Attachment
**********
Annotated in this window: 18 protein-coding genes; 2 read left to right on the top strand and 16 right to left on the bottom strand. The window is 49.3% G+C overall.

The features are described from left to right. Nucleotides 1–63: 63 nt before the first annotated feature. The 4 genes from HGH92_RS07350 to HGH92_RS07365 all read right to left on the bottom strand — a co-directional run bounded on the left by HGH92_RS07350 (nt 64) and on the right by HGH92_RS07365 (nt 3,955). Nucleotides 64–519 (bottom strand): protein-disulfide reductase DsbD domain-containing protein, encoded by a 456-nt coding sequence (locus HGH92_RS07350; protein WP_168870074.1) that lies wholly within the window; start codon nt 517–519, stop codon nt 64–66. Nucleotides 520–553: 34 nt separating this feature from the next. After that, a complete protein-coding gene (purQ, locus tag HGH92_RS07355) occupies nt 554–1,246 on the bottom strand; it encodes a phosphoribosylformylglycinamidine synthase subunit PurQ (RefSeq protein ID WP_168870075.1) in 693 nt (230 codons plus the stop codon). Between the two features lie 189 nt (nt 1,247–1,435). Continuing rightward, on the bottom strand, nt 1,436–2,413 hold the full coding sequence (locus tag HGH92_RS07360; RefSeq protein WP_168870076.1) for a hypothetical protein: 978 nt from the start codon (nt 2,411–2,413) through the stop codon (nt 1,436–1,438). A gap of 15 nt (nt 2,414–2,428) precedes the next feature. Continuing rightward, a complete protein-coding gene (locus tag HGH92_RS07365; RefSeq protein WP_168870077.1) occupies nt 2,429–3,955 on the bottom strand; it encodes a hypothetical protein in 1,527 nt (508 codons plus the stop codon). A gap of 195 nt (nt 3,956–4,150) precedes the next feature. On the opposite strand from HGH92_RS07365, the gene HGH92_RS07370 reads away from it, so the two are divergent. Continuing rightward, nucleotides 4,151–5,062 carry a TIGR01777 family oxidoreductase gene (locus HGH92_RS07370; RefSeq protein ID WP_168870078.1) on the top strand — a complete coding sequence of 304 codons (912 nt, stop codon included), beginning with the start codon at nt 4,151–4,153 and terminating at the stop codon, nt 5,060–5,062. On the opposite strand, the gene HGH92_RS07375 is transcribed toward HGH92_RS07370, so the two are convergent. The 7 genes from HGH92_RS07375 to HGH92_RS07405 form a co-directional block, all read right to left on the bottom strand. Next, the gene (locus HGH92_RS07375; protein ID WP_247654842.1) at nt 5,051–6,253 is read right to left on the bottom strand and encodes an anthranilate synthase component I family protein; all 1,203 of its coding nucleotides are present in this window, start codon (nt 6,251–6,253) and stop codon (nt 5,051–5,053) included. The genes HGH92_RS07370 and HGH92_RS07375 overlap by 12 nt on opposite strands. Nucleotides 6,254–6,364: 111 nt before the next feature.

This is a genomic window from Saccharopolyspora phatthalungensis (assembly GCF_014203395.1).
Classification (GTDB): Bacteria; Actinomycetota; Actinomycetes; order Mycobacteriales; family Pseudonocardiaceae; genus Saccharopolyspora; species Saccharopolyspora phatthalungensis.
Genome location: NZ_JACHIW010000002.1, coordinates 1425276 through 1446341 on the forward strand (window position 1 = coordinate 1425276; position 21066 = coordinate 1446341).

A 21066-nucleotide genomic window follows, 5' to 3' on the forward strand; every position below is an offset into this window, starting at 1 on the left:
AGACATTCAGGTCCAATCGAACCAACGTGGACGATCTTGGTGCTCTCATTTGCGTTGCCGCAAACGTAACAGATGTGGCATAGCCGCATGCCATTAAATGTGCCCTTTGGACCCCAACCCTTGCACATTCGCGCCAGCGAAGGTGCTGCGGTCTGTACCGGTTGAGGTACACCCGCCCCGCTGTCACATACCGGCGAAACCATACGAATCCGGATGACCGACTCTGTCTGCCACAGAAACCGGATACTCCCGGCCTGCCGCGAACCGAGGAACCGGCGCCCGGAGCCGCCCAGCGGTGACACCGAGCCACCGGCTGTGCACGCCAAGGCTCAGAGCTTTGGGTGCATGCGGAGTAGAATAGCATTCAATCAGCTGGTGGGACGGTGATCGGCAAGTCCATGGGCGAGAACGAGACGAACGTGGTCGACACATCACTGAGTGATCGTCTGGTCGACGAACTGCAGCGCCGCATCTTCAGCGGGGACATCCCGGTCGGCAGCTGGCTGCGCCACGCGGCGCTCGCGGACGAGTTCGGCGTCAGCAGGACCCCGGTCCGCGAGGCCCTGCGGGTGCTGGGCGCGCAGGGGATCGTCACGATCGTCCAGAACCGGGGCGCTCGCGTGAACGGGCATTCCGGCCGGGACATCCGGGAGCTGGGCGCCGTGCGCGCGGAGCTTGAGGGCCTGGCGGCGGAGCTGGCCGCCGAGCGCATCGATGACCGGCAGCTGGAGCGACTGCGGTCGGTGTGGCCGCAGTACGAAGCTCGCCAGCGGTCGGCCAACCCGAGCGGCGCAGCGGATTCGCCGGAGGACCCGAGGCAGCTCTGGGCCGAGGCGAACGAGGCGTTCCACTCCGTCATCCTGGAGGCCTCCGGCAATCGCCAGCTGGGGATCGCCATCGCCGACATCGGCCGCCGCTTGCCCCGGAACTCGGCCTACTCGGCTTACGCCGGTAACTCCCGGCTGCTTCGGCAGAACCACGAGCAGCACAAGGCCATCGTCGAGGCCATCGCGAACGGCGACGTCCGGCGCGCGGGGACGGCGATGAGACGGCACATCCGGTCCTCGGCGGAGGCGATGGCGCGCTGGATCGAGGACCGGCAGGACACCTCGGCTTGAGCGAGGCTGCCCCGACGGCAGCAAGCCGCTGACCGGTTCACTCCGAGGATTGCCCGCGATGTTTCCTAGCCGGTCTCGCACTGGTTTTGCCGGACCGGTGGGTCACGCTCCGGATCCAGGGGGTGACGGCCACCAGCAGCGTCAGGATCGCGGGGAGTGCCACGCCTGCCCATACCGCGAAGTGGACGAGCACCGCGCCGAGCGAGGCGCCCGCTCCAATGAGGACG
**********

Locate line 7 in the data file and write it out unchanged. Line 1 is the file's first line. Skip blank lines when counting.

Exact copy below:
AGACATTCAGGTCCAATCGAACCAACGTGGACGATCTTGGTGCTCTCATTTGCGTTGCCGCAAACGTAACAGATGTGGCATAGCCGCATGCCATTAAATGTGCCCTTTGGACCCCAACCCTTGCACATTCGCGCCAGCGAAGGTGCTGCGGTCTGTACCGGTTGAGGTACACCCGCCCCGCTGTCACATACCGGCGAAACCATACGAATCCGGATGACCGACTCTGTCTGCCACAGAAACCGGATACTCCCGGCCTGCCGCGAACCGAGGAACCGGCGCCCGGAGCCGCCCAGCGGTGACACCGAGCCACCGGCTGTGCACGCCAAGGCTCAGAGCTTTGGGTGCATGCGGAGTAGAATAGCATTCAATCAGCTGGTGGGACGGTGATCGGCAAGTCCATGGGCGAGAACGAGACGAACGTGGTCGACACATCACTGAGTGATCGTCTGGTCGACGAACTGCAGCGCCGCATCTTCAGCGGGGACATCCCGGTCGGCAGCTGGCTGCGCCACGCGGCGCTCGCGGACGAGTTCGGCGTCAGCAGGACCCCGGTCCGCGAGGCCCTGCGGGTGCTGGGCGCGCAGGGGATCGTCACGATCGTCCAGAACCGGGGCGCTCGCGTGAACGGGCATTCCGGCCGGGACATCCGGGAGCTGGGCGCCGTGCGCGCGGAGCTTGAGGGCCTGGCGGCGGAGCTGGCCGCCGAGCGCATCGATGACCGGCAGCTGGAGCGACTGCGGTCGGTGTGGCCGCAGTACGAAGCTCGCCAGCGGTCGGCCAACCCGAGCGGCGCAGCGGATTCGCCGGAGGACCCGAGGCAGCTCTGGGCCGAGGCGAACGAGGCGTTCCACTCCGTCATCCTGGAGGCCTCCGGCAATCGCCAGCTGGGGATCGCCATCGCCGACATCGGCCGCCGCTTGCCCCGGAACTCGGCCTACTCGGCTTACGCCGGTAACTCCCGGCTGCTTCGGCAGAACCACGAGCAGCACAAGGCCATCGTCGAGGCCATCGCGAACGGCGACGTCCGGCGCGCGGGGACGGCGATGAGACGGCACATCCGGTCCTCGGCGGAGGCGATGGCGCGCTGGATCGAGGACCGGCAGGACACCTCGGCTTGAGCGAGGCTGCCCCGACGGCAGCAAGCCGCTGACCGGTTCACTCCGAGGATTGCCCGCGATGTTTCCTAGCCGGTCTCGCACTGGTTTTGCCGGACCGGTGGGTCACGCTCCGGATCCAGGGGGTGACGGCCACCAGCAGCGTCAGGATCGCGGGGAGTGCCACGCCTGCCCATACCGCGAAGTGGACGAGCACCGCGCCGAGCGAGGCGCCCGCTCCAATGAGGACG